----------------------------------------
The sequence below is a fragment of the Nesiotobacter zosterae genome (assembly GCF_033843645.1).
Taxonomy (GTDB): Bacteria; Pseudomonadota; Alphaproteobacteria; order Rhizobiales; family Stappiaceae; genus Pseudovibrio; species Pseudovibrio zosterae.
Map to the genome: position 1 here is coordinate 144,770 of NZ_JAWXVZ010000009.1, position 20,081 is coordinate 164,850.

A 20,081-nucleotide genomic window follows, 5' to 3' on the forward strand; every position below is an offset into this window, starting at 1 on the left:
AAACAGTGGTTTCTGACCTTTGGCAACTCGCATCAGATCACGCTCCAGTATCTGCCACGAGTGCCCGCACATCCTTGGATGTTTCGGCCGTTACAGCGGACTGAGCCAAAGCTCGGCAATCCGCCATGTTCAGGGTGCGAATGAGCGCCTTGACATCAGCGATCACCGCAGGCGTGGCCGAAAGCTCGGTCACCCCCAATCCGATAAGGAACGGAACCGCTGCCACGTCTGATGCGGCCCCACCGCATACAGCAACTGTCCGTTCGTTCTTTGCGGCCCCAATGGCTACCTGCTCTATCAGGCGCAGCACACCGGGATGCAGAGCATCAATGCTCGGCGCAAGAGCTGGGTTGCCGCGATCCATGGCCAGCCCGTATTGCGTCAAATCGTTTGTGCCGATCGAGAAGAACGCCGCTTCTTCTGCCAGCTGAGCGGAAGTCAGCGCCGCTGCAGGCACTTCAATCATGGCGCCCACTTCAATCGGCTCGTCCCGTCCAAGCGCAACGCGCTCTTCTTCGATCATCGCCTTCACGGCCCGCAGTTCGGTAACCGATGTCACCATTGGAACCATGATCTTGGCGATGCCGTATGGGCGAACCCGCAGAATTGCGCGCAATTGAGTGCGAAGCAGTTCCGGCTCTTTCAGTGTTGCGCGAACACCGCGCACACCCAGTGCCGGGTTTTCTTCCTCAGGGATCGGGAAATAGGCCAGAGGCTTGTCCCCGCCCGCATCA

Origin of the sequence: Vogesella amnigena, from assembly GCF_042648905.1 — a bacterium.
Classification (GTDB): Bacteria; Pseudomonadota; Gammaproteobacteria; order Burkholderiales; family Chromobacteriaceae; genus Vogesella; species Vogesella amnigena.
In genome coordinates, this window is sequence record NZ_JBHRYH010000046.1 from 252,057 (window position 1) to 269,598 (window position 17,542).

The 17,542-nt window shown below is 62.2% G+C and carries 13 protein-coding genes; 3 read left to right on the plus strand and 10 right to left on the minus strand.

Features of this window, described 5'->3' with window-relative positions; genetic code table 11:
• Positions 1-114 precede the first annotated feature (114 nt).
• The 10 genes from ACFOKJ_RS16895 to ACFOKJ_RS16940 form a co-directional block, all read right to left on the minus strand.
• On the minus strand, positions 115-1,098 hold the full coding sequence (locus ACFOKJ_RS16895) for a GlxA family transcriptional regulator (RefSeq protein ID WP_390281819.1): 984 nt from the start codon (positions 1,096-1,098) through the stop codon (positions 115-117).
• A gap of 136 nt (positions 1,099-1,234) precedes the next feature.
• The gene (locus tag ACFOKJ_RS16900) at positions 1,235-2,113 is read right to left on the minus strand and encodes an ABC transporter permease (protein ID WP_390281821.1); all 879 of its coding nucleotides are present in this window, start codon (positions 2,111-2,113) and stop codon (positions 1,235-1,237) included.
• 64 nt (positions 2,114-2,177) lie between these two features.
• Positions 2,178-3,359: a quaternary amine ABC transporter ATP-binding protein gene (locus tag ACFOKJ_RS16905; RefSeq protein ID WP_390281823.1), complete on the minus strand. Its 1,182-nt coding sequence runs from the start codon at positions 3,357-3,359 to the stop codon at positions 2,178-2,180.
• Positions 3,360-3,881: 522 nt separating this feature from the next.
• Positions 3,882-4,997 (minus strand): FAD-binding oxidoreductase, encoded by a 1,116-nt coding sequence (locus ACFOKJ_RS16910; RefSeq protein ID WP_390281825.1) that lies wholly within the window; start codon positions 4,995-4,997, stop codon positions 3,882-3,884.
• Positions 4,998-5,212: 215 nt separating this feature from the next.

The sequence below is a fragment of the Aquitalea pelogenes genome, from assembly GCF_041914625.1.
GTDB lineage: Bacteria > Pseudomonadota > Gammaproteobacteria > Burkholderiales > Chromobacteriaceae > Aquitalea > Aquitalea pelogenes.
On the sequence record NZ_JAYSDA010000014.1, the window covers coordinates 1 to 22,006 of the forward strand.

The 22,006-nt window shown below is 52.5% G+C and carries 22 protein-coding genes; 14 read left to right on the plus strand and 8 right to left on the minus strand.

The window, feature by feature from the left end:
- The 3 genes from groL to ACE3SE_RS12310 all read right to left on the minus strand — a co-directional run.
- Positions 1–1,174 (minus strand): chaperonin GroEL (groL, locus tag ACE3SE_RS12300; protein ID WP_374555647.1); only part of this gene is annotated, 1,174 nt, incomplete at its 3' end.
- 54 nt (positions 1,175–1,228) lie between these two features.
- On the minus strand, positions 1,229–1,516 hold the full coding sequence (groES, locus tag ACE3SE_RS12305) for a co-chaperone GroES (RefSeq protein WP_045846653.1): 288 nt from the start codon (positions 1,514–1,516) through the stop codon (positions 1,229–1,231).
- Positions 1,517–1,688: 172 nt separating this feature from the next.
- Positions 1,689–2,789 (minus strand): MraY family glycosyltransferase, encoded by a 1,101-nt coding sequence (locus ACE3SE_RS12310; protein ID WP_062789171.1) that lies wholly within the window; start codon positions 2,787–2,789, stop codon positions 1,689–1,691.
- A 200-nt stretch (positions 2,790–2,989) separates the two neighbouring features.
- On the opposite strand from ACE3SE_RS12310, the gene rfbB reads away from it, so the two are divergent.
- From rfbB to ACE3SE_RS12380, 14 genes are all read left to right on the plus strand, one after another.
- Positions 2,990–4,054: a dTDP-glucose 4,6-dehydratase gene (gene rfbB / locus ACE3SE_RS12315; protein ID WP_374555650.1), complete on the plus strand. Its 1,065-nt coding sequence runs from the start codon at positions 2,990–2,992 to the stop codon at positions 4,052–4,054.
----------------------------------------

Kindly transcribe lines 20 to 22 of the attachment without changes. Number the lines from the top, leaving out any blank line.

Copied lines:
• Positions 4,998-5,212: 215 nt separating this feature from the next.

The sequence below is a fragment of the Aquitalea pelogenes genome, from assembly GCF_041914625.1.
GTDB lineage: Bacteria > Pseudomonadota > Gammaproteobacteria > Burkholderiales > Chromobacteriaceae > Aquitalea > Aquitalea pelogenes.